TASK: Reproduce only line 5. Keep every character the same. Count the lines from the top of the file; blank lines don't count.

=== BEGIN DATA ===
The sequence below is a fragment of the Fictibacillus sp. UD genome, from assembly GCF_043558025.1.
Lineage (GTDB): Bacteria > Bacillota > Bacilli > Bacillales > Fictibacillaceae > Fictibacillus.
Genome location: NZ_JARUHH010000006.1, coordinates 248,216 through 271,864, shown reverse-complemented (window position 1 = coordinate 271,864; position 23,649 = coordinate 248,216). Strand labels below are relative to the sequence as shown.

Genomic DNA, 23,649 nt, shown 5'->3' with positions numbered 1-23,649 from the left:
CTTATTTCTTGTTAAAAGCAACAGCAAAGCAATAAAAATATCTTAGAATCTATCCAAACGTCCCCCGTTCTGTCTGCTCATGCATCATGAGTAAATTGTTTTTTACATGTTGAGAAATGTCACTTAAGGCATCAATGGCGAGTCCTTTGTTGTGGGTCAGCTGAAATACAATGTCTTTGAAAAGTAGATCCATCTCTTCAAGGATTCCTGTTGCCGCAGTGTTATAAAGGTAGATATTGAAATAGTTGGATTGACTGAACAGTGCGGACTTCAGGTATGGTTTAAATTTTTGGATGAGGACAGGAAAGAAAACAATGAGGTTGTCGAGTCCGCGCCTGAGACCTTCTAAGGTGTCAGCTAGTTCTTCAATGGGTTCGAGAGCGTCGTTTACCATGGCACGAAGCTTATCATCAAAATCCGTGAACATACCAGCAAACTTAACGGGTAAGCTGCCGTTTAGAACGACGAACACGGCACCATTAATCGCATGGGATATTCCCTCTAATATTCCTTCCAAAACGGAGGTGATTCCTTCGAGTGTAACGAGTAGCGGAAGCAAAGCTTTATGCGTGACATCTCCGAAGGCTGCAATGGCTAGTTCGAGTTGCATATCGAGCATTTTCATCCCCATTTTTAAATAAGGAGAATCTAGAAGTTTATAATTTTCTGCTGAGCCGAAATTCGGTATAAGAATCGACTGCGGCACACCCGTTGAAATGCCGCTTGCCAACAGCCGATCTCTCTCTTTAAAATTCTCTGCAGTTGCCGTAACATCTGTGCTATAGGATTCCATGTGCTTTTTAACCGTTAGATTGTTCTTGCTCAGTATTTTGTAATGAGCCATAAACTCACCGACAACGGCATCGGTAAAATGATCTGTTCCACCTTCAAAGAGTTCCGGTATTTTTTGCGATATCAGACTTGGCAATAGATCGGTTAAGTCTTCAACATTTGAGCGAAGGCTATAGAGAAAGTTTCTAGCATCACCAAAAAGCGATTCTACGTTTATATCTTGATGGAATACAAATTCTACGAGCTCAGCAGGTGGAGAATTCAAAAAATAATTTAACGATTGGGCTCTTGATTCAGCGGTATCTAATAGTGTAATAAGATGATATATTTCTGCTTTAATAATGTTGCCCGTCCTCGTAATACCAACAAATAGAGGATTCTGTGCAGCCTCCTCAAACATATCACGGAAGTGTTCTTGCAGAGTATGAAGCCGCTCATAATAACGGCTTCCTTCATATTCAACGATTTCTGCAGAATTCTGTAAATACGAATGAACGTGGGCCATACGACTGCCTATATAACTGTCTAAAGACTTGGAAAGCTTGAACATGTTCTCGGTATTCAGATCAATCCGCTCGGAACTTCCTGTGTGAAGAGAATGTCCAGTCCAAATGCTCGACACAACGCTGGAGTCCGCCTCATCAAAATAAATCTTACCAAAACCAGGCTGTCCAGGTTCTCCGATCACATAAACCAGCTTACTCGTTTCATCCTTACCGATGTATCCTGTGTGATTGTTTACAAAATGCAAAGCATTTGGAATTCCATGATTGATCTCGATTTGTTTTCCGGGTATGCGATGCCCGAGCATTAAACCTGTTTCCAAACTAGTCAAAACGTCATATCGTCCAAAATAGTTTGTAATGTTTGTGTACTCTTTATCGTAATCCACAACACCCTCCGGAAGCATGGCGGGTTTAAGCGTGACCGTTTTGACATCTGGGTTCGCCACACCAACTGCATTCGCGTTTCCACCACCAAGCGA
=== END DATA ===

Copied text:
CTTATTTCTTGTTAAAAGCAACAGCAAAGCAATAAAAATATCTTAGAATCTATCCAAACGTCCCCCGTTCTGTCTGCTCATGCATCATGAGTAAATTGTTTTTTACATGTTGAGAAATGTCACTTAAGGCATCAATGGCGAGTCCTTTGTTGTGGGTCAGCTGAAATACAATGTCTTTGAAAAGTAGATCCATCTCTTCAAGGATTCCTGTTGCCGCAGTGTTATAAAGGTAGATATTGAAATAGTTGGATTGACTGAACAGTGCGGACTTCAGGTATGGTTTAAATTTTTGGATGAGGACAGGAAAGAAAACAATGAGGTTGTCGAGTCCGCGCCTGAGACCTTCTAAGGTGTCAGCTAGTTCTTCAATGGGTTCGAGAGCGTCGTTTACCATGGCACGAAGCTTATCATCAAAATCCGTGAACATACCAGCAAACTTAACGGGTAAGCTGCCGTTTAGAACGACGAACACGGCACCATTAATCGCATGGGATATTCCCTCTAATATTCCTTCCAAAACGGAGGTGATTCCTTCGAGTGTAACGAGTAGCGGAAGCAAAGCTTTATGCGTGACATCTCCGAAGGCTGCAATGGCTAGTTCGAGTTGCATATCGAGCATTTTCATCCCCATTTTTAAATAAGGAGAATCTAGAAGTTTATAATTTTCTGCTGAGCCGAAATTCGGTATAAGAATCGACTGCGGCACACCCGTTGAAATGCCGCTTGCCAACAGCCGATCTCTCTCTTTAAAATTCTCTGCAGTTGCCGTAACATCTGTGCTATAGGATTCCATGTGCTTTTTAACCGTTAGATTGTTCTTGCTCAGTATTTTGTAATGAGCCATAAACTCACCGACAACGGCATCGGTAAAATGATCTGTTCCACCTTCAAAGAGTTCCGGTATTTTTTGCGATATCAGACTTGGCAATAGATCGGTTAAGTCTTCAACATTTGAGCGAAGGCTATAGAGAAAGTTTCTAGCATCACCAAAAAGCGATTCTACGTTTATATCTTGATGGAATACAAATTCTACGAGCTCAGCAGGTGGAGAATTCAAAAAATAATTTAACGATTGGGCTCTTGATTCAGCGGTATCTAATAGTGTAATAAGATGATATATTTCTGCTTTAATAATGTTGCCCGTCCTCGTAATACCAACAAATAGAGGATTCTGTGCAGCCTCCTCAAACATATCACGGAAGTGTTCTTGCAGAGTATGAAGCCGCTCATAATAACGGCTTCCTTCATATTCAACGATTTCTGCAGAATTCTGTAAATACGAATGAACGTGGGCCATACGACTGCCTATATAACTGTCTAAAGACTTGGAAAGCTTGAACATGTTCTCGGTATTCAGATCAATCCGCTCGGAACTTCCTGTGTGAAGAGAATGTCCAGTCCAAATGCTCGACACAACGCTGGAGTCCGCCTCATCAAAATAAATCTTACCAAAACCAGGCTGTCCAGGTTCTCCGATCACATAAACCAGCTTACTCGTTTCATCCTTACCGATGTATCCTGTGTGATTGTTTACAAAATGCAAAGCATTTGGAATTCCATGATTGATCTCGATTTGTTTTCCGGGTATGCGATGCCCGAGCATTAAACCTGTTTCCAAACTAGTCAAAACGTCATATCGTCCAAAATAGTTTGTAATGTTTGTGTACTCTTTATCGTAATCCACAACACCCTCCGGAAGCATGGCGGGTTTAAGCGTGACCGTTTTGACATCTGGGTTCGCCACACCAACTGCATTCGCGTTTCCACCACCAAGCGA